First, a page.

Publisher: Thomas Dunne Books
Publish Date: March 15, 2011
Hardcover, 320 pages
Why I read this: The premise sounded scary and fascinating at the same time I had to read it.
Zero Day is a thrill-ride that is scary and yet you can't quit turning the pages either. I enjoyed this possibly plausible techno-thriller from Mr. Russinovich from start to finish.
I really liked the characters. For a suspense/thriller that is really plot-based, a fair amount of character development went into the main character of Jeff. The rest of the characters aren't as fleshed out, but their motives and reasons for doing what they do and who they are aren't as integral to the plot. Jeff was likable and realistic. I was rooting for him through the whole book.
I also liked that the story was told from varying points-of-view. From the different good guys and from the various bad guys and the ones that were kind of in-the-middle as well. This was a great way to tell the story and thankfully Mr. Russinovich kept the number of characters down to where it was never too confusing about who was speaking and which characters were involved in that chapter.
The suspense kept the story moving pretty well. There were a few times when I felt it was a little bogged down in techno-speak, but never enough to make me want to put the book down. It seemed every time it started to bog down, something would happen to suck me right back into the story.
A good techno-thriller that is reminds me of the early Tom Clancy novels that I first read where I was afraid that book would get into the wrong hands and give the other side ideas. It's that kind of scary, but that is also what makes it a good read, especially when you have good guys like Jeff working to save the day without realizing he is the one who can save the day. It's a character like Jeff that really makes this book for me personally.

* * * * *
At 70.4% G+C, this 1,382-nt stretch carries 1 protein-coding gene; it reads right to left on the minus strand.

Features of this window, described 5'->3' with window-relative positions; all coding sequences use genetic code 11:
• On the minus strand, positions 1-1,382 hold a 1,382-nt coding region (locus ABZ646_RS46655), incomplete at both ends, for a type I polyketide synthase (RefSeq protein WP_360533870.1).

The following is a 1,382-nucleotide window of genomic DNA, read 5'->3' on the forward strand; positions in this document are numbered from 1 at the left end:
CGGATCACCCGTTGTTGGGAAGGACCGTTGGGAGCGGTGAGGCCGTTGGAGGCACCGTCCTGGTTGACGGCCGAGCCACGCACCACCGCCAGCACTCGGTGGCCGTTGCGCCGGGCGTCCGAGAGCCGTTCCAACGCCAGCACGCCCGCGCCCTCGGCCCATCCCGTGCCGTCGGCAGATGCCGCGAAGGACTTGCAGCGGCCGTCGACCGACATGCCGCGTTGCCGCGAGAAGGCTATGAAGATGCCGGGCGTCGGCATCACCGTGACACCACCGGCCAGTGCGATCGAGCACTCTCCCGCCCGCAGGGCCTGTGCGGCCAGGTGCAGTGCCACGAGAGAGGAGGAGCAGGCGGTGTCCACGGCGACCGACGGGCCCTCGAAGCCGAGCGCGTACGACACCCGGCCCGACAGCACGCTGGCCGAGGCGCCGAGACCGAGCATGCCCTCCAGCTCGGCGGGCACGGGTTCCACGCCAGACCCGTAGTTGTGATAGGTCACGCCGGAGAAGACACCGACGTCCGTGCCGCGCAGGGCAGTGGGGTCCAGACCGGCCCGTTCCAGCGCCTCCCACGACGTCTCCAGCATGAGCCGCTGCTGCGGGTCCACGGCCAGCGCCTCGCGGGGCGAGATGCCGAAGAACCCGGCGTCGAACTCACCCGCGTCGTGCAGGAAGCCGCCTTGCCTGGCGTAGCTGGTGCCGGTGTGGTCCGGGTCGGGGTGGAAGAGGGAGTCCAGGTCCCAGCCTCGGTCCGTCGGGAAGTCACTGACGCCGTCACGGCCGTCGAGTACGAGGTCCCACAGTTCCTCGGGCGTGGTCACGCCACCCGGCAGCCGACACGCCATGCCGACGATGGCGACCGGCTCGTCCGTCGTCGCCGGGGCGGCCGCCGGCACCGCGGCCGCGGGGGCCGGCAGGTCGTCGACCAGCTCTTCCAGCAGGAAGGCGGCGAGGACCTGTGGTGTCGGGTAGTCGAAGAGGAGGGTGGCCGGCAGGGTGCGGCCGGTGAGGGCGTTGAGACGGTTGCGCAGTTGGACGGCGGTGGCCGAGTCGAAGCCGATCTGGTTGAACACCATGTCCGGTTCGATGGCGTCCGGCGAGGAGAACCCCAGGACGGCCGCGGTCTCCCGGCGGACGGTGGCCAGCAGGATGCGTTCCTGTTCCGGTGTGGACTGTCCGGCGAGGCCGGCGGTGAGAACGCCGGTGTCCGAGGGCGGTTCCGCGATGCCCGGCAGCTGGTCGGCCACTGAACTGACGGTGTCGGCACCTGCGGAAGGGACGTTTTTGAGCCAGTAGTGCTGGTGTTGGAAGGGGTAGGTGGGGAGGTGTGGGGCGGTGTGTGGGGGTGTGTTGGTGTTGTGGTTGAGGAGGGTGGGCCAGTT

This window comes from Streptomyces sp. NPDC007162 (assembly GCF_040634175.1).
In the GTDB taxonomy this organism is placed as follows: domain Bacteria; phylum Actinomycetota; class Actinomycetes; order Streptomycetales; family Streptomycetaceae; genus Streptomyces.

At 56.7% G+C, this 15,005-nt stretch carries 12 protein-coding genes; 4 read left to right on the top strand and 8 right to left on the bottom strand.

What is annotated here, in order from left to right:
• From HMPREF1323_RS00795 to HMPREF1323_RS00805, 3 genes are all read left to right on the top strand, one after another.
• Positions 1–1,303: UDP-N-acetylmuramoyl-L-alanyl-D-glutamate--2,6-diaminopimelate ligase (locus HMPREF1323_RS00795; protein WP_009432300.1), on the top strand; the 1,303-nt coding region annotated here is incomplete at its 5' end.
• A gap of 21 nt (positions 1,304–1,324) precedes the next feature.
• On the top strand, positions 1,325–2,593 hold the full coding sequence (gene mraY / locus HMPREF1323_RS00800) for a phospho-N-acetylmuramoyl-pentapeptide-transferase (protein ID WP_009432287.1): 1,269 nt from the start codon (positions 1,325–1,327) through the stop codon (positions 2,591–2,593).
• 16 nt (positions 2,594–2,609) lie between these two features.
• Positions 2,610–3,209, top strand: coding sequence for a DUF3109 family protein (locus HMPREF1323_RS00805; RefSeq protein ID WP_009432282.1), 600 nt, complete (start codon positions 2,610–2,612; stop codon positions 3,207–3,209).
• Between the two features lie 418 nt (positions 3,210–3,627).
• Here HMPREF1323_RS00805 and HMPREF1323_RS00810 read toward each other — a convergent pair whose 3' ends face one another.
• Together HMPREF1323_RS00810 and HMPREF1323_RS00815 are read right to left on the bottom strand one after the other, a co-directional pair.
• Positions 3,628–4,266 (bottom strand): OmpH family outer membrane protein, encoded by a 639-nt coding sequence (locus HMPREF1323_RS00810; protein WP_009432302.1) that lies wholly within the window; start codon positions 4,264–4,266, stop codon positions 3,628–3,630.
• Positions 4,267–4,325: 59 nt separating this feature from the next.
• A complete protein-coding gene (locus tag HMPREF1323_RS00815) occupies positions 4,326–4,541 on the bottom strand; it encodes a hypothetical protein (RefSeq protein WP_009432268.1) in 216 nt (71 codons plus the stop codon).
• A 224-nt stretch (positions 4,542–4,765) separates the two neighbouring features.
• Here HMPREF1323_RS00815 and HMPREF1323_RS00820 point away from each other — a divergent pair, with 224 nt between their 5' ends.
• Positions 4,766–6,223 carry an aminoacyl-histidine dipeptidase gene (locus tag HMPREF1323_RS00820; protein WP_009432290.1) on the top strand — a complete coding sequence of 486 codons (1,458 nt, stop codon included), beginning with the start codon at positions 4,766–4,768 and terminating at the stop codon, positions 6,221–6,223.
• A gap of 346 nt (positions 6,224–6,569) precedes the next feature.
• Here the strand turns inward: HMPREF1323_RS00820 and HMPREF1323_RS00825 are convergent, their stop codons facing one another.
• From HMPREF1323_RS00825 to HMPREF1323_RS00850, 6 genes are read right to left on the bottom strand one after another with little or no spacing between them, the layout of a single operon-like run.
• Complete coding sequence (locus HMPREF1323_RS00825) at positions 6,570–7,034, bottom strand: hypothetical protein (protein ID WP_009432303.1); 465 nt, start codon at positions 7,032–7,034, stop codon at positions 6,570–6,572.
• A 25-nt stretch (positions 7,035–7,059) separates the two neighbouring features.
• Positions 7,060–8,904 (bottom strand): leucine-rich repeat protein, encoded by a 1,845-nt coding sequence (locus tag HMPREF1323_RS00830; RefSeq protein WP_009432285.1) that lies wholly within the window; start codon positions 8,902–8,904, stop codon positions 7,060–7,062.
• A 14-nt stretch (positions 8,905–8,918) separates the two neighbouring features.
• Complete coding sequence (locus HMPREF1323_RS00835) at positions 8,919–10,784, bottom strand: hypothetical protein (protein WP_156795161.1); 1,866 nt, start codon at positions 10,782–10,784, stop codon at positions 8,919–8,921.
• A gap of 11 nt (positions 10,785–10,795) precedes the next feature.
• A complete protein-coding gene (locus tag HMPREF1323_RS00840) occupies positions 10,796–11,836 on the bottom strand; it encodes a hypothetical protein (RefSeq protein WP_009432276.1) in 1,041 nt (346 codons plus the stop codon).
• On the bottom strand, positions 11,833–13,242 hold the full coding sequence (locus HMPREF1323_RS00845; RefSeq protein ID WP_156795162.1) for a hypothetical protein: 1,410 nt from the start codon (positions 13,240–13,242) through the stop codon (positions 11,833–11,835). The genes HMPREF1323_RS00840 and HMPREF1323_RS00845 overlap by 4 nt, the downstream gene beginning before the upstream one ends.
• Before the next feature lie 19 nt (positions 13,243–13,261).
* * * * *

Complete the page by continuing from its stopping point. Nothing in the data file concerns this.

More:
My Rating: 4.0/5.0
About the Book:
Zero Day is a suspense thriller presenting an eerily realistic scenario of a cyber-terrorist attack that threatens to destroy the Western world. After a series of major international computer failures, former government analyst Jeff Aiken, who witnessed the mistakes made before the September 11 attacks, suspects something more than coincidence is at hand. He begins to fear these incidents signal the threat of a more serious cyber-terrorist plot, and soon finds himself ina race against time to gain access to codes that will prevent an international disaster.
About the Author:
Mark Russinovich is a technical fellow in the Windows Division at Microsoft and a leading expert on cybersecurity. With a Ph.D. in computer engineering from Carnegie Mellon University, he is the co-founder of the Winternals software, acquired by Microsoft in 1996 and Sysinternals.com, which has around 1.5 million visitors per month. Russinovich is the co-author of the Windows Internals book series, is a contributing editor for TechNet Magazine and a senior contributing editor for Windows IT Pro Magazine. He currently resides in Washington with his wife and daughter.FTC Information: I received this book from Amie Currie at Phenix and Phenix Literary Publicists for a honest review. I have Amazon links on my review pages but I do not make any money from these because of NC laws. I put them solely for people to check out the books on a retail site.